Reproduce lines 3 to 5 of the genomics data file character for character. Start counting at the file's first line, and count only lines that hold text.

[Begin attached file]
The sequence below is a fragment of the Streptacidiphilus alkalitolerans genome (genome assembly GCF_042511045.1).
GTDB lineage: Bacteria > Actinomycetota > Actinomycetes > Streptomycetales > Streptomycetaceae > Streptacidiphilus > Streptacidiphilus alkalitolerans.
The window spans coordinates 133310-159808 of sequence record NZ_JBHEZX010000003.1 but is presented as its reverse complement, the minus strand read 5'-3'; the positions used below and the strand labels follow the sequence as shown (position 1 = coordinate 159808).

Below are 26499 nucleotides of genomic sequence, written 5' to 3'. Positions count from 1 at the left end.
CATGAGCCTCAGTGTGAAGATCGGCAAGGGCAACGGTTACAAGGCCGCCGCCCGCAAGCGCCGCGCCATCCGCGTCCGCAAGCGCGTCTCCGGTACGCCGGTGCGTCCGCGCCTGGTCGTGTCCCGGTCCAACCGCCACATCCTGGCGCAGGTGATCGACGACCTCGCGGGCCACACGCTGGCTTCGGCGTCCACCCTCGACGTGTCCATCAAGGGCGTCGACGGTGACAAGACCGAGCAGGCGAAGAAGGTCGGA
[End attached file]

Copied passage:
The window spans coordinates 133310-159808 of sequence record NZ_JBHEZX010000003.1 but is presented as its reverse complement, the minus strand read 5'-3'; the positions used below and the strand labels follow the sequence as shown (position 1 = coordinate 159808).

Below are 26499 nucleotides of genomic sequence, written 5' to 3'. Positions count from 1 at the left end.
CATGAGCCTCAGTGTGAAGATCGGCAAGGGCAACGGTTACAAGGCCGCCGCCCGCAAGCGCCGCGCCATCCGCGTCCGCAAGCGCGTCTCCGGTACGCCGGTGCGTCCGCGCCTGGTCGTGTCCCGGTCCAACCGCCACATCCTGGCGCAGGTGATCGACGACCTCGCGGGCCACACGCTGGCTTCGGCGTCCACCCTCGACGTGTCCATCAAGGGCGTCGACGGTGACAAGACCGAGCAGGCGAAGAAGGTCGGA